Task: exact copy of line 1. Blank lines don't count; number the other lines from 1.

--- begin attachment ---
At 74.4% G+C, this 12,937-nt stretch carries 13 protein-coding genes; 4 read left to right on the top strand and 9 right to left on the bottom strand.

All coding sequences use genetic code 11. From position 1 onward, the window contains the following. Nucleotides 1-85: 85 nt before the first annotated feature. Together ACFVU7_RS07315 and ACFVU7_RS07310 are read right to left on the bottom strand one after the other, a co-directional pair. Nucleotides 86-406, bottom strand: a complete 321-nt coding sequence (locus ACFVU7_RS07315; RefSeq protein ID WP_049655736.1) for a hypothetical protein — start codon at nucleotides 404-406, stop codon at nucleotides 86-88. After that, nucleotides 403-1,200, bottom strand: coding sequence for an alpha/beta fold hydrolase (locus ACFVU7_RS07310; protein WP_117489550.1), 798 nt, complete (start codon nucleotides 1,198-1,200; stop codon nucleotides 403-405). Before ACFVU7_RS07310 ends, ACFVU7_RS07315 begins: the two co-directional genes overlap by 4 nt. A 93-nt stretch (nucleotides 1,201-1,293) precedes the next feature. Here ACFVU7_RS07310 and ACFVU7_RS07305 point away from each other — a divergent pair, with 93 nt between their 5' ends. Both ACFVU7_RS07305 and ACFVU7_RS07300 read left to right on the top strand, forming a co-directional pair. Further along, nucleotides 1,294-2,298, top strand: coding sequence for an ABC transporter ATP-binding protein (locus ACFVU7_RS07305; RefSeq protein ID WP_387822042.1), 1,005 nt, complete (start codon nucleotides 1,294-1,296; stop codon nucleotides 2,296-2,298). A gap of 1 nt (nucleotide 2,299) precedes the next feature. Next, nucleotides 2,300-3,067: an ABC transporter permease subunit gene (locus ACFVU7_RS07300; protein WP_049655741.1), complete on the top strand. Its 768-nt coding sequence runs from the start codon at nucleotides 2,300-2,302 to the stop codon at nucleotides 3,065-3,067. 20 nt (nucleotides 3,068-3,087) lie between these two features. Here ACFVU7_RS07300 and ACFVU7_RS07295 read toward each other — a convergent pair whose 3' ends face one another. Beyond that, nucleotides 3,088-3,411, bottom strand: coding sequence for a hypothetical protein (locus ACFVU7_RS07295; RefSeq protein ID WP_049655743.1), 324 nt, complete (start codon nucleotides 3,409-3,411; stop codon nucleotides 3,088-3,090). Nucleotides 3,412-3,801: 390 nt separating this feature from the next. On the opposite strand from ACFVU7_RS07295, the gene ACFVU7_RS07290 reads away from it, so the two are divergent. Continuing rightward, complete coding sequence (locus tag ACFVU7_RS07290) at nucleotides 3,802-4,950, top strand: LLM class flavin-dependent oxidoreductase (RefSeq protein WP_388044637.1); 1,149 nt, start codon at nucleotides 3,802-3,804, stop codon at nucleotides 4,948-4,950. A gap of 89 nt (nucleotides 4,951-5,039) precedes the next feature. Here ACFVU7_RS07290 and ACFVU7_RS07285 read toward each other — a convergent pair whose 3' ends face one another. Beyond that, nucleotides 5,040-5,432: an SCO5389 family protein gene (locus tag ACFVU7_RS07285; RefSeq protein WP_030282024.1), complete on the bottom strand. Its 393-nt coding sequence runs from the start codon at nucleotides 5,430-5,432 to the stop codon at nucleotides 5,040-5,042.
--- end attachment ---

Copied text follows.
At 74.4% G+C, this 12,937-nt stretch carries 13 protein-coding genes; 4 read left to right on the top strand and 9 right to left on the bottom strand.